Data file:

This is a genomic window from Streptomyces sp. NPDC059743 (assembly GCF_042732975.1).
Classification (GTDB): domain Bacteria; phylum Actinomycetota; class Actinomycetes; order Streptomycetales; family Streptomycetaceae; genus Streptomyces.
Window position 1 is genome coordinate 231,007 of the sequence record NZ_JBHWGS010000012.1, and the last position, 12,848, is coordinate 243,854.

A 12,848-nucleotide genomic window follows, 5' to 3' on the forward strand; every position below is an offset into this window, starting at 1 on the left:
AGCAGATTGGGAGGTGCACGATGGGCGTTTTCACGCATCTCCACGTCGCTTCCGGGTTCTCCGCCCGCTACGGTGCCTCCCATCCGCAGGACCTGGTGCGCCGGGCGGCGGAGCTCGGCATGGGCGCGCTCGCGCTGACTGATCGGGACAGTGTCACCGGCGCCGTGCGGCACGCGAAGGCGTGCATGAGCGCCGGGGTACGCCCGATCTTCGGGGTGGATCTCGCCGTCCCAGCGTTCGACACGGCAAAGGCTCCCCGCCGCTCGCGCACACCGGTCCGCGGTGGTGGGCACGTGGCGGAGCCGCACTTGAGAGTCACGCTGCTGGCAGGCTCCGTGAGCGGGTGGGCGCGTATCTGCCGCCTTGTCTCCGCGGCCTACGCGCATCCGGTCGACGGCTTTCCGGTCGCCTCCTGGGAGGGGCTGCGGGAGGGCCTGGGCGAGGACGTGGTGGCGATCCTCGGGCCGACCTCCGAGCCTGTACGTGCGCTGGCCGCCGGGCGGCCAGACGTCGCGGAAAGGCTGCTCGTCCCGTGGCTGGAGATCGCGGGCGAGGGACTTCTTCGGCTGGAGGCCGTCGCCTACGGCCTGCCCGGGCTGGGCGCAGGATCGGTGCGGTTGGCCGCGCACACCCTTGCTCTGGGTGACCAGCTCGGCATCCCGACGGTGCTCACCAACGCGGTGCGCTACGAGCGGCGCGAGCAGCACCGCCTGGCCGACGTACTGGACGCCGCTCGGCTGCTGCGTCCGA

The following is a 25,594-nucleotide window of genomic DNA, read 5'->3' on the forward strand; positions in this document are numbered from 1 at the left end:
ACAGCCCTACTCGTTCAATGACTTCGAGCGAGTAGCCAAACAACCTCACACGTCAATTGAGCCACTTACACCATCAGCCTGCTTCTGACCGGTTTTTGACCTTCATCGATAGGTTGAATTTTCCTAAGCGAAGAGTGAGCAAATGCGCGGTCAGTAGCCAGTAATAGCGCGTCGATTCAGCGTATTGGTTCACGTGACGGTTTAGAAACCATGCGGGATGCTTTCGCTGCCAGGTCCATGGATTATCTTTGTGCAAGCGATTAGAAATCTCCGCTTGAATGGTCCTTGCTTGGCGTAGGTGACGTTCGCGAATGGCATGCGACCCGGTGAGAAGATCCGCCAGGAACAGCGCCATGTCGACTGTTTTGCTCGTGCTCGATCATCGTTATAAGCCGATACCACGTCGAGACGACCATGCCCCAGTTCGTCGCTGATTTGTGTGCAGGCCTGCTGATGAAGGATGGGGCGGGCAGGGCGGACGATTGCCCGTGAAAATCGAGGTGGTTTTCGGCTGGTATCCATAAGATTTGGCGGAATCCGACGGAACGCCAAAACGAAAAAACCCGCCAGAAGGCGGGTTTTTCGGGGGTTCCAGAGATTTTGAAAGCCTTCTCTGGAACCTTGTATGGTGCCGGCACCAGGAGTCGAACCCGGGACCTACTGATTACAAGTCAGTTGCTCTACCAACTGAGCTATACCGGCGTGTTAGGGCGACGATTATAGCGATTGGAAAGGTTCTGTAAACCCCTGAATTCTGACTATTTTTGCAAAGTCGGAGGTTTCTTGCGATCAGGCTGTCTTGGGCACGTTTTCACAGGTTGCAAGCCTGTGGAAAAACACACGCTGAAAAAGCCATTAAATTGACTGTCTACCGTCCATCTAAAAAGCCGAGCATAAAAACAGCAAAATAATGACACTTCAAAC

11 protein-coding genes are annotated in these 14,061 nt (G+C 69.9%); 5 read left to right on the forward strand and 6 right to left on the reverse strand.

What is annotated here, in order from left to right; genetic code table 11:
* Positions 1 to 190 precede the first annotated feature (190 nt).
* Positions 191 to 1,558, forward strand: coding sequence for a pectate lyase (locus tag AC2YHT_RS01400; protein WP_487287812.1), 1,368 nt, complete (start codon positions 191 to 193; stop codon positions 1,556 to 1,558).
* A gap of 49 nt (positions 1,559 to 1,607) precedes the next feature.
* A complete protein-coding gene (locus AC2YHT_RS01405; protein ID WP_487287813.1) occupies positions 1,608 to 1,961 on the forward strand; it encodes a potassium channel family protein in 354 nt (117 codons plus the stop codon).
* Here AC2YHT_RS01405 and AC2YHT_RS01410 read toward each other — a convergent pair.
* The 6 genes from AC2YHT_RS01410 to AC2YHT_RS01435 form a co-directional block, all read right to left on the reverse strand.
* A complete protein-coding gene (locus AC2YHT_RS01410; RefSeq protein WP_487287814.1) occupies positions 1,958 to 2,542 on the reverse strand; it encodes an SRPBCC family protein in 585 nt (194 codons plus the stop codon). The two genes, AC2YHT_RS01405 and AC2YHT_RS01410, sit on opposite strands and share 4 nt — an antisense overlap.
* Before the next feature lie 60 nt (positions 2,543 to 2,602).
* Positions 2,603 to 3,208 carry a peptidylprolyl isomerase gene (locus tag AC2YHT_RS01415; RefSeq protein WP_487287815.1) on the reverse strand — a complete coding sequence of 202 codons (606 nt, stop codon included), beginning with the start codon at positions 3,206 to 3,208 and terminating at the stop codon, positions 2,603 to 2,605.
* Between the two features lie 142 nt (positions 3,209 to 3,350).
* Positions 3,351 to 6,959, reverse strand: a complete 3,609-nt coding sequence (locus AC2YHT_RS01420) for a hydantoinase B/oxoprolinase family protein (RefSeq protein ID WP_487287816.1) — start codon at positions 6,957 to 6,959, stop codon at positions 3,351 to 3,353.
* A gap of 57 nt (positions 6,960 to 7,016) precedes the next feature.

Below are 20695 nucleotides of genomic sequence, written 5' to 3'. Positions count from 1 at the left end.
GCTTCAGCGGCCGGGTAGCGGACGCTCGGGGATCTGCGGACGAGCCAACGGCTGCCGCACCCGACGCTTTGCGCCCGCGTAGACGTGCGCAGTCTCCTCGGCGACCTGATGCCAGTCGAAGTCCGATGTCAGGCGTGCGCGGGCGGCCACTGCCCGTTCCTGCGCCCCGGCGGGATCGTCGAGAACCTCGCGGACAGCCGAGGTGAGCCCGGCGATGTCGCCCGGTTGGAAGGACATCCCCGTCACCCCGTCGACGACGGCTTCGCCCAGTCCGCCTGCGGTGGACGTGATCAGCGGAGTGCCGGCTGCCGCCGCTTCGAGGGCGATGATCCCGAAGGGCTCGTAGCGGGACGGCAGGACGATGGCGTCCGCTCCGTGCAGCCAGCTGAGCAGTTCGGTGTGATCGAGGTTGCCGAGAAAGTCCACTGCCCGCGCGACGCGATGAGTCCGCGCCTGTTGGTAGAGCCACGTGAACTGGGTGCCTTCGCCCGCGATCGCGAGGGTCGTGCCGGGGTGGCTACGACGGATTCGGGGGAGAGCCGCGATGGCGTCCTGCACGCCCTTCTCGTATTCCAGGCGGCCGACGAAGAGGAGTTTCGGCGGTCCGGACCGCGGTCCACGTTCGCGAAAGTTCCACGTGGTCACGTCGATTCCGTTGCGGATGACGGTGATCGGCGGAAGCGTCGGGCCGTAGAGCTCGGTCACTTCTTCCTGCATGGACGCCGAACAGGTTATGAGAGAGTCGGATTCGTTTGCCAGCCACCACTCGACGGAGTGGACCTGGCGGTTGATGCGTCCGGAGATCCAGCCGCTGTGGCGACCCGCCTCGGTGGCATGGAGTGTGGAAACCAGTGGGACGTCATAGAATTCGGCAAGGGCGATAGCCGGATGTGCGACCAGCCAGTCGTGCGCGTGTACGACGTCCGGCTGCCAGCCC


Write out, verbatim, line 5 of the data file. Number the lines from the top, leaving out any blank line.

AGCAGATTGGGAGGTGCACGATGGGCGTTTTCACGCATCTCCACGTCGCTTCCGGGTTCTCCGCCCGCTACGGTGCCTCCCATCCGCAGGACCTGGTGCGCCGGGCGGCGGAGCTCGGCATGGGCGCGCTCGCGCTGACTGATCGGGACAGTGTCACCGGCGCCGTGCGGCACGCGAAGGCGTGCATGAGCGCCGGGGTACGCCCGATCTTCGGGGTGGATCTCGCCGTCCCAGCGTTCGACACGGCAAAGGCTCCCCGCCGCTCGCGCACACCGGTCCGCGGTGGTGGGCACGTGGCGGAGCCGCACTTGAGAGTCACGCTGCTGGCAGGCTCCGTGAGCGGGTGGGCGCGTATCTGCCGCCTTGTCTCCGCGGCCTACGCGCATCCGGTCGACGGCTTTCCGGTCGCCTCCTGGGAGGGGCTGCGGGAGGGCCTGGGCGAGGACGTGGTGGCGATCCTCGGGCCGACCTCCGAGCCTGTACGTGCGCTGGCCGCCGGGCGGCCAGACGTCGCGGAAAGGCTGCTCGTCCCGTGGCTGGAGATCGCGGGCGAGGGACTTCTTCGGCTGGAGGCCGTCGCCTACGGCCTGCCCGGGCTGGGCGCAGGATCGGTGCGGTTGGCCGCGCACACCCTTGCTCTGGGTGACCAGCTCGGCATCCCGACGGTGCTCACCAACGCGGTGCGCTACGAGCGGCGCGAGCAGCACCGCCTGGCCGACGTACTGGACGCCGCTCGGCTGCTGCGTCCGA